Automatically operated oil burners used in connection with hot water, steam, or warm air heating systems shall be equipped with approved automatic devices to shut down the burner in the event of undue pressure in a steam boiler or overheating within a hot water boiler or warm air furnace.
C. 
In systems where steam or air is used for atomizing the oil, the equipment shall be so arranged that in case of interruption of the atomizing supply, the oil supply will be immediately shut off.
D. 
Electric motor driven industrial oil burners with integral oil pumps and electric motor driven pump sets for use with industrial burners not equipped with integral pumps, shall be supplied with an approved motor controller incorporating voltage protection to be wired into the power supply to the motor.
Electric wiring and equipment in connection with oil burning equipment shall be installed in accordance with the latest published edition of the National Electrical Code.
A. 
Oil burners shall be securely installed in a workmanlike manner, in accordance with the instructions of the manufacturer, by qualified mechanics experienced in making such installations.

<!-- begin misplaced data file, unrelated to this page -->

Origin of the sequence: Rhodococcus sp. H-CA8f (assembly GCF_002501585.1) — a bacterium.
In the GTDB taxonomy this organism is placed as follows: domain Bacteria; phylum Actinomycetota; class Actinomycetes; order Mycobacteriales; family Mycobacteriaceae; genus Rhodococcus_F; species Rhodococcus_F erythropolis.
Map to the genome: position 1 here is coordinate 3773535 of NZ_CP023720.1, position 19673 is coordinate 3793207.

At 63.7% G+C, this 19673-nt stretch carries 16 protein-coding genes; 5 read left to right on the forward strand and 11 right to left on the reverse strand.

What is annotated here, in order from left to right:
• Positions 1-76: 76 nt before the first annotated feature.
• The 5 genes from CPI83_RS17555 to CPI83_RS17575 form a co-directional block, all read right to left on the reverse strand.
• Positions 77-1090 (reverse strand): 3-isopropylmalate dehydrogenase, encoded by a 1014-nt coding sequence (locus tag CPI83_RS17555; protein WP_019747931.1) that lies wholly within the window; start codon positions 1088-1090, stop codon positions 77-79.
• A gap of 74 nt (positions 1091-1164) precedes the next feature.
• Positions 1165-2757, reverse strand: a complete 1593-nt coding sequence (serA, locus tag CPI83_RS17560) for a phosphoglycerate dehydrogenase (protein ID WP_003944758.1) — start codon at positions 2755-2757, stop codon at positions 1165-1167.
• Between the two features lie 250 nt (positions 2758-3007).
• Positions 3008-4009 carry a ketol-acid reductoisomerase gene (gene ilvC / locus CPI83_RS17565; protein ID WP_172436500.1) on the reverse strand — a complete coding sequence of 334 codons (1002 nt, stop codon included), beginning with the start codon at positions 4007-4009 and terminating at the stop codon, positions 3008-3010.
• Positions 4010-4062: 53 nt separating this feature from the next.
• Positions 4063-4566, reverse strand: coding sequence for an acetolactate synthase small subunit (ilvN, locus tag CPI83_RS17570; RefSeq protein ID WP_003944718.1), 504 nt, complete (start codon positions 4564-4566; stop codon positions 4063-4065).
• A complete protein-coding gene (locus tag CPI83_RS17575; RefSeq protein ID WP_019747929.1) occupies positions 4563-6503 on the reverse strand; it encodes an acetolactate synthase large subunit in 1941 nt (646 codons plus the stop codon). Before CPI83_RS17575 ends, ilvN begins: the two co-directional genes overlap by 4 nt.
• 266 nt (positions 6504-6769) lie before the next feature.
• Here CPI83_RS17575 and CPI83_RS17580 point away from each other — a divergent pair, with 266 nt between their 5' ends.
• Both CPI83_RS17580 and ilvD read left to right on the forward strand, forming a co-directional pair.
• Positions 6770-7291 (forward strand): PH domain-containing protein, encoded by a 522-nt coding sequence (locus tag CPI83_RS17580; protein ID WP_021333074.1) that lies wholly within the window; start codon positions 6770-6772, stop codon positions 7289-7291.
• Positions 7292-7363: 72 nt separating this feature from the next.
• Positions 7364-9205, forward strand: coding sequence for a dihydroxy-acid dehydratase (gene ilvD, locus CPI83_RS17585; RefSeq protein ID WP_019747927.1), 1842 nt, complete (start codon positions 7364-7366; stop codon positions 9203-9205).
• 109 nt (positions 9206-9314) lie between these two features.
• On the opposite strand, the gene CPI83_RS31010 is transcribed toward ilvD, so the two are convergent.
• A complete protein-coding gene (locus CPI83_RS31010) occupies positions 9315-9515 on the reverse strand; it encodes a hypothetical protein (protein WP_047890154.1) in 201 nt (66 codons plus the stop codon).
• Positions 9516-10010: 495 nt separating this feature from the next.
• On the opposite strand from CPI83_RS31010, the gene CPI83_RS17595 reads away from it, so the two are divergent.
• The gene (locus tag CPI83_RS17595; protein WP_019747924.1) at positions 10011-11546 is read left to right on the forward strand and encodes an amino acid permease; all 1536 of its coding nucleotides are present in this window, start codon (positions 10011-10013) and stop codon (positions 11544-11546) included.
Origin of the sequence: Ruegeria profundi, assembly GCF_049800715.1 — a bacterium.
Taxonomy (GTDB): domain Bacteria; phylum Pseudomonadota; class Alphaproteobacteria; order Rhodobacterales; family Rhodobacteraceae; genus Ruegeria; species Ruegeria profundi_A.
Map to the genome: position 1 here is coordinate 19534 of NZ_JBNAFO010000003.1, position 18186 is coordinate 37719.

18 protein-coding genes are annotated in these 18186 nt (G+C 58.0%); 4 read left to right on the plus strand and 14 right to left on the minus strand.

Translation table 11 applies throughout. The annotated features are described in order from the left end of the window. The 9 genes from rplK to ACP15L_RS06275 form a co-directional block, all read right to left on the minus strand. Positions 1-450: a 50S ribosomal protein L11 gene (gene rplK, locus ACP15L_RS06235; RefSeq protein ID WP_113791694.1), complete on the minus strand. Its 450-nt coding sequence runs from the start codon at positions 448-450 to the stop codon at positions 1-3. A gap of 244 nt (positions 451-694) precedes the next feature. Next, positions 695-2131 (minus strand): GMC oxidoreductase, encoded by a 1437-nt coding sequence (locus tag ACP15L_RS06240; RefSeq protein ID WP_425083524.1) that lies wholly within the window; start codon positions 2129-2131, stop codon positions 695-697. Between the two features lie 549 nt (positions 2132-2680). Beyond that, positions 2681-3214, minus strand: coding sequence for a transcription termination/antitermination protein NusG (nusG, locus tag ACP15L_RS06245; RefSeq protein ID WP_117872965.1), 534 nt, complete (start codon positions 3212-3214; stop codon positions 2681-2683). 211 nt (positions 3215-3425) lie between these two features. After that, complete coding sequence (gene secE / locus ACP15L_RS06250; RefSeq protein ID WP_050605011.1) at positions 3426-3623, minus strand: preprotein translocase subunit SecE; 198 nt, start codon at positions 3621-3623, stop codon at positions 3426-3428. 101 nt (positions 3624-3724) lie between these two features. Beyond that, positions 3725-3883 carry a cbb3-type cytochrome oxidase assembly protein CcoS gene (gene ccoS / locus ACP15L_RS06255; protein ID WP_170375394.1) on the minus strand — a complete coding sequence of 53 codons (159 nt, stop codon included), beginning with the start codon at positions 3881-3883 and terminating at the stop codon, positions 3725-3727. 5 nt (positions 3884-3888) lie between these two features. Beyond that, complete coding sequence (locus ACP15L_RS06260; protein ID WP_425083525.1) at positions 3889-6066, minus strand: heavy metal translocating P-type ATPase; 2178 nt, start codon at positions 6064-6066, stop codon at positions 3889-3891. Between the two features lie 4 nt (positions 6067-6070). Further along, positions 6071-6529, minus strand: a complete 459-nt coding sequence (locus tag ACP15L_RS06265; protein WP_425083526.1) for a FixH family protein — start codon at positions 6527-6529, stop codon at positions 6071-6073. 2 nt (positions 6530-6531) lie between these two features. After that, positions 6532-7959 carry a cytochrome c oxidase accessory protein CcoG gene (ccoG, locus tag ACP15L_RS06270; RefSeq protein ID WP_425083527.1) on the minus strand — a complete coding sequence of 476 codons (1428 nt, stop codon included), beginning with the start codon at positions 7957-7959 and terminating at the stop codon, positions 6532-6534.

B. 
Where oil burners are installed in furnaces originally designed for solid fuel, the ash door of the furnace shall be removed or bottom ventilation otherwise provided to prevent the accumulation of vapors in the ash pit, unless the burner is of a type which mechanically purges the ash pit.
C. 
Boilers and furnaces in which oil burners are installed shall be connected to flues having sufficient draft at all times to assure safe operation of the burner; a suitable draft regulation device shall be installed where necessary to prevent excessive draft. Manually operated dampers shall be of such construction as to prohibit closing off more than 80% of the internal cross section area of the smoke pipe. Automatically operated dampers shall be of approved type, designed to maintain a safe damper opening at all times, and arranged to prevent starting of the burner unless the damper is opened at least 20% of the internal cross section area of the smoke pipe.
D. 
Rooms in which oil burners are located shall be provided with adequate ventilation to assure continuous complete combustion of the oil.
E. 
Complete instructions for the care and operation of the oil-burning equipment shall be conspicuously posted near the oil burner and maintained in readable condition.
F. 
Contractors installing industrial oil-burning systems shall furnish diagrams showing the main oil lines and controlling valves, one of which shall be posted near the oil-burning equipment and another at some point which will be accessible in case of fire at the burners.